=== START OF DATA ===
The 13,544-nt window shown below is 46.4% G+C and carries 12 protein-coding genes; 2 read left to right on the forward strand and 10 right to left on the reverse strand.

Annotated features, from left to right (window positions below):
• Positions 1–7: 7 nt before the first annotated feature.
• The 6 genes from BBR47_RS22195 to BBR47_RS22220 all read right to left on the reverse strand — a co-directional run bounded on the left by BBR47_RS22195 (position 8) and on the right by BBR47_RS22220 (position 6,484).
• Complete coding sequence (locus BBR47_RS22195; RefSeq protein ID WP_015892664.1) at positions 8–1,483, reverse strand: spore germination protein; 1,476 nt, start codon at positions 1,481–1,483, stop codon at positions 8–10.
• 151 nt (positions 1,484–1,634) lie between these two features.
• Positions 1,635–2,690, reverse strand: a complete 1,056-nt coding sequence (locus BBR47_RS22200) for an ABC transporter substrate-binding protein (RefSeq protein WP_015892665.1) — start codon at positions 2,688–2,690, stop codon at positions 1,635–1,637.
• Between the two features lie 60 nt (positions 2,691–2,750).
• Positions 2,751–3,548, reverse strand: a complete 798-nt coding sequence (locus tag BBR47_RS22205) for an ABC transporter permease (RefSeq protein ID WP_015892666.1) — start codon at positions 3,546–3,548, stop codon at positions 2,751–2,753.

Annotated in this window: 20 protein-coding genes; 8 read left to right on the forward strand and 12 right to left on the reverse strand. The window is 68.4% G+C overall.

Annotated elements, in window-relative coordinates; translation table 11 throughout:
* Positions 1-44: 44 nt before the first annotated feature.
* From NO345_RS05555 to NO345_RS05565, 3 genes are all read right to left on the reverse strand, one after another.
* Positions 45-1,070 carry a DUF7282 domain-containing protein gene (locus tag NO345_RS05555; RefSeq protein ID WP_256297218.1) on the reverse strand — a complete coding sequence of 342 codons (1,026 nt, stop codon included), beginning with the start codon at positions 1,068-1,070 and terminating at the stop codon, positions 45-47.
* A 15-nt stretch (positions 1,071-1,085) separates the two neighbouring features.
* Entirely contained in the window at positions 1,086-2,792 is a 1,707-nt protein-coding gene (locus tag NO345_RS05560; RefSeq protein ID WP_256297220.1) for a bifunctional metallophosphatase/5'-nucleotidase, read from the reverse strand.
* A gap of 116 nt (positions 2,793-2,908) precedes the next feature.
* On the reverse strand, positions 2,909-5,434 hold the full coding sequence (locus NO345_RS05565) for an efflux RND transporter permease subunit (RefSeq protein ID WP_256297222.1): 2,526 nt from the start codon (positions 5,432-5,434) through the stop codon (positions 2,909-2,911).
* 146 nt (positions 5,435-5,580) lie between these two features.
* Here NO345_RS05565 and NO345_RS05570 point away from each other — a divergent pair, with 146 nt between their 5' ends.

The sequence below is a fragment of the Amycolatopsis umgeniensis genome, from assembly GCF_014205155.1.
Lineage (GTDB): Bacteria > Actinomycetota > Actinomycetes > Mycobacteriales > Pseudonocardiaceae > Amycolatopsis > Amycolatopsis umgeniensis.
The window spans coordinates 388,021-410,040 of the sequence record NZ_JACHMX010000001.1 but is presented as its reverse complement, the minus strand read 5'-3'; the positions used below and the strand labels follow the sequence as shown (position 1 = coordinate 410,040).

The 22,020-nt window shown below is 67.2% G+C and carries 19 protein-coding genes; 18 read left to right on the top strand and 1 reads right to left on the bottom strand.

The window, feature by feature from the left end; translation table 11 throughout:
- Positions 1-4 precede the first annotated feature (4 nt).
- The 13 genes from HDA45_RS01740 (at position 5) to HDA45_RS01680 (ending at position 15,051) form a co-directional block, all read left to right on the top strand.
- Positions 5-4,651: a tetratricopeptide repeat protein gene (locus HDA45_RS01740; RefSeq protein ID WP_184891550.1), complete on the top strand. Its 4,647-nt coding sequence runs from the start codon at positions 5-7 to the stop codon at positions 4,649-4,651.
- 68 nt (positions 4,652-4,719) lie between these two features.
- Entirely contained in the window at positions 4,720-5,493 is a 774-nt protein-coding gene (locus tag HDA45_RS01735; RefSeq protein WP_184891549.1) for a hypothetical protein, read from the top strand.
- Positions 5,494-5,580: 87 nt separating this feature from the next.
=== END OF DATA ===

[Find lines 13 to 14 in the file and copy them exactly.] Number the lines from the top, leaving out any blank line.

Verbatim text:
* From NO345_RS05555 to NO345_RS05565, 3 genes are all read right to left on the reverse strand, one after another.
* Positions 45-1,070 carry a DUF7282 domain-containing protein gene (locus tag NO345_RS05555; RefSeq protein ID WP_256297218.1) on the reverse strand — a complete coding sequence of 342 codons (1,026 nt, stop codon included), beginning with the start codon at positions 1,068-1,070 and terminating at the stop codon, positions 45-47.